CENTER FOR U.S. WAR
VETERANS' ORAL HISTORIES

Korean War

John Giunco

Korean War Oral History Interview
US Army, 1st Cavalry Division
Date: April 24, 2002
Interviewer: Carol Fowler
Summarizer: Karville J. Biggs, Jr
Veterans History Project
 

Summary

John Giunco was born in Spring Lake, New Jersey, in 1928. In February 1951, at the age of 22, and a recent college graduate, Giunco was living in Belmar when he was drafted into the U.S Army. He was sent to Fort Dix, New Jersey, where he declined an officer candidate school appointment. Giunco received basic and advanced infantry training, and he then went on to Seattle, Washington, where he boarded a ship to Japan and, ultimately, South Korea.

The 4.2 Inch Mortar in Korea, 1952.

Giunco was assigned to the 1st Cavalry Division’s 8th Cavalry Regiment, where he was detailed to the Fire Direction Center (FDC) of the regiment’s heavy (4.2 inch bore diameter) mortar company. He recalled that Korea initially seemed like a barren “no man’s land” to him. Giunco compared the mountainous terrain and rolling hills with those of West Virginia, a state he visited after the war.

On arrival at his unit, Giunco did not know anyone, and he was immediately assigned to a night perimeter guard post. He remembered that he was very scared, so much so that he was afraid to load his M-1 Garand rifle for fear the noise would alert the enemy to his position. Throughout those pitch-black hours of darkness, Giunco sat holding a hand grenade; and, at dawn he was surprised to see that there was another soldier a couple of feet away from him. After that night, which he defined as “my first Korean combat experience,” he reported to the mortar FDC, where he would work for the rest of his tour of duty.

Giunco described the job at the FDC as providing sighting directions to mortar crews shelling the enemy to protect infantrymen who were advancing or on the defensive. He described the 4.2-inch mortars, known in army slang as “Four Deuce” guns, as “monsters” as it took several people to move and sight them in on their targets. The mortar shells weighed twenty-five pounds each, and were very effective. Giunco recalled that his unit won every fight it was engaged in.

The Hills of Korea.

His first enemy contact was with the Chinese, who had intervened in the war to aid the North Koreans; his division’s opponents during his service in the conflict were primarily Chinese soldiers. Giunco said that although the Chinese infantrymen were not well trained, they were fanatical fighters in the attack; he recalled that “they just never let up.” He stated that many of the small arms the Chinese carried were called “burp guns,” which were pistol caliber Soviet made submachine guns. Giunco added that the Chinese enemy were excellent mortar men.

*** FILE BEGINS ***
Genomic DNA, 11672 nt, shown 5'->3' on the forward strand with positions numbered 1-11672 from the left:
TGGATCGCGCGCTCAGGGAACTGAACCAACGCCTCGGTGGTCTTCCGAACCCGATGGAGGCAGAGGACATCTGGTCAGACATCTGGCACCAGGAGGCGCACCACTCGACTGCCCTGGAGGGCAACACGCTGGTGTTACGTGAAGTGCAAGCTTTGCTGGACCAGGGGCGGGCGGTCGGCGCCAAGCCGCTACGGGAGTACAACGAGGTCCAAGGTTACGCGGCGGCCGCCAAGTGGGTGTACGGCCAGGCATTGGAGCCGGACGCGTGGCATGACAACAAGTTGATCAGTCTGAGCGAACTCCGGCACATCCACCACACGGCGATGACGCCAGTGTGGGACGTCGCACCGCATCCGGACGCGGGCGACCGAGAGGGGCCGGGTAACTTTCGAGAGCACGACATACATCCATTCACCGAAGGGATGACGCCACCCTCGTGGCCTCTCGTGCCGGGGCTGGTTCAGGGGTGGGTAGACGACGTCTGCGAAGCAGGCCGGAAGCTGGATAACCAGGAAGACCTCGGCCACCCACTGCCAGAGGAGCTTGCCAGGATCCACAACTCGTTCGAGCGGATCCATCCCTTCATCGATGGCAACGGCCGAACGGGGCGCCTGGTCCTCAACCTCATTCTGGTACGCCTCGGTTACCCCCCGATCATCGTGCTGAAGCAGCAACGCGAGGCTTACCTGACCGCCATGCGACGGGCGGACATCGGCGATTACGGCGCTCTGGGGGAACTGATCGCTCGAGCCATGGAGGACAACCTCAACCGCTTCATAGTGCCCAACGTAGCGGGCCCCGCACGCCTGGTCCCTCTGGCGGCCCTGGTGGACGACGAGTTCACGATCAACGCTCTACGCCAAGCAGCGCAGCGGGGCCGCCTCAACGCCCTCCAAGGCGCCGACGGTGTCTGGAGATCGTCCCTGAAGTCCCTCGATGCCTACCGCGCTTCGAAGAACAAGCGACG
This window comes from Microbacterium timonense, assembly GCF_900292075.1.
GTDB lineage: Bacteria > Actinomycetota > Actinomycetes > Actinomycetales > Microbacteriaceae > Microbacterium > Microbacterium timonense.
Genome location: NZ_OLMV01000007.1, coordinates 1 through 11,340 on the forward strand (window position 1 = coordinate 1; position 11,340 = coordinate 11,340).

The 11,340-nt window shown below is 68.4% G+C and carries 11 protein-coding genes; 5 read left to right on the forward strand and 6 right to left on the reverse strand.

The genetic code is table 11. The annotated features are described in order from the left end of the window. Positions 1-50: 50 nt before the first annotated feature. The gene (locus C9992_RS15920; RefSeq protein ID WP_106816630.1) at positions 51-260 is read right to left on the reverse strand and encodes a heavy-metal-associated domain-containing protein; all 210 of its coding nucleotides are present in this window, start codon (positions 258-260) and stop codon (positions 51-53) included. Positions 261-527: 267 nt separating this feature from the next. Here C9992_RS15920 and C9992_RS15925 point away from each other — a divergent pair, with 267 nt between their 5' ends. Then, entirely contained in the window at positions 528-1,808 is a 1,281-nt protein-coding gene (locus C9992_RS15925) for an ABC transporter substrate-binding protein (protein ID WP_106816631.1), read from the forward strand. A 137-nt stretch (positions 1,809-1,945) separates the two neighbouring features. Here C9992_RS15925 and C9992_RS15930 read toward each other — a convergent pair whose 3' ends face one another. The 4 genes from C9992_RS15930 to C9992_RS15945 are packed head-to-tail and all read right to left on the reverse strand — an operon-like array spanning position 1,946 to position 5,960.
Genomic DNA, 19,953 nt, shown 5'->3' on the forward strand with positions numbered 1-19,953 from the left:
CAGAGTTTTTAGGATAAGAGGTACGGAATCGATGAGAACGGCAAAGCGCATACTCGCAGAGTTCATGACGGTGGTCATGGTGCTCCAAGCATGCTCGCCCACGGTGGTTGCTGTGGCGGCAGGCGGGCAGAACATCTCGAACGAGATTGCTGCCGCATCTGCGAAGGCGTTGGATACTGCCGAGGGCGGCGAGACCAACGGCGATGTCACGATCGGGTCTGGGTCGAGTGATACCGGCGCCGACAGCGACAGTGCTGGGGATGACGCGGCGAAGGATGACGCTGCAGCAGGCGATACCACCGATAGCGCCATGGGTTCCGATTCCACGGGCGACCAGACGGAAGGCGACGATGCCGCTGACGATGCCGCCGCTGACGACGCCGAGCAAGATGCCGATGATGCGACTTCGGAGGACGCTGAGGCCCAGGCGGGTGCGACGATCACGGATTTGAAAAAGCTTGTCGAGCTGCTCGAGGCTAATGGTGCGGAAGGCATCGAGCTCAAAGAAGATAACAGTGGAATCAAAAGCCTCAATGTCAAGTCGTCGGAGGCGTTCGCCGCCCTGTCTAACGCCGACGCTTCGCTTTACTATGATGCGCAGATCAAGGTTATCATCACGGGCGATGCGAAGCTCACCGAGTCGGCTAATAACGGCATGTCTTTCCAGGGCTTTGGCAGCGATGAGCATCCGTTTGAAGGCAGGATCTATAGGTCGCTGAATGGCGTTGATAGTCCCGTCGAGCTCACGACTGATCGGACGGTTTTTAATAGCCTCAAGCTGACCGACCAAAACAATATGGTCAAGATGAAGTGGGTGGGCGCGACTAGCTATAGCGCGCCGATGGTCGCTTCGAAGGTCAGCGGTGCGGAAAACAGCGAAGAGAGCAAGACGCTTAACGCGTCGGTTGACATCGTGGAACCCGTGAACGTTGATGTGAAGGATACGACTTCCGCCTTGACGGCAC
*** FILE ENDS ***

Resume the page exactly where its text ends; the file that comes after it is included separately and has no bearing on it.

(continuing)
During his months in Korea, Giunco had very little rest or relaxation time, as his unit was in the fight day in and day out, always on the move against the enemy. He described his most significant action as a battle at “Old Baldy Hill” in October of 1951. The Chinese were “fantastically dug in” on the hill when the Americans attacked. It was a very serious fight, and Giunco remembered it as being a wild battle, saying “it just took a heck of a lot of time and one mess of a lot of casualties.”

Americans were not the only combatants fighting the Chinese and North Koreans during the war; the United States and South Korean soldiers were aided by United Nations (UN) forces. Giunco recalled that the UN allies he encountered included Greek, Turkish, and Thai troops. He praised them as excellent and tough soldiers. Giunco said that weather was very cold in Korea during the winter, recalling that “they didn’t give us parkas until later…we wore fatigues… once we got into December we layered clothes.” He remembered some local people bringing the Americans hot food to supplement their C-rations. The meals were indeed hot; but, Giunco remembered that the food was sometimes gritty from dirt that got into it. He said, “They could keep the food warm but could not keep the dirt out”.

In December of 1952, Giunco began his long trip home with other soldiers who had completed their tours of duty, leaving his unit for the port of Inchon, where he boarded a ship that stopped in Japan and then on to San Francisco, arriving at dawn on Christmas Eve. Giunco and other soldiers whose homes were in the east were flown on a cargo plane to Philadelphia and bussed to Camp Kilmer, New Jersey, near New Brunswick, where he was relieved from active duty. He then hitchhiked to Belmar, where his mother, father, wife and newborn son were spending Christmas, surprising them on Christmas morning.

In November of 2001, Giunco returned to South Korea to visit the sites he recalled from the war, and he was amazed with how the country had changed. Looking back at the conflict and seeing the ultimate result made him feel that the war had served a purpose and helped the people of South Korea. He recalled that “it made you think that you did something good”. At the end of his interview, Giunco was asked by the interviewer “John…would you do it again?” He answered, “Yes I would do it again,” ending with: “This is a great country and worth fighting for”.

Researchers

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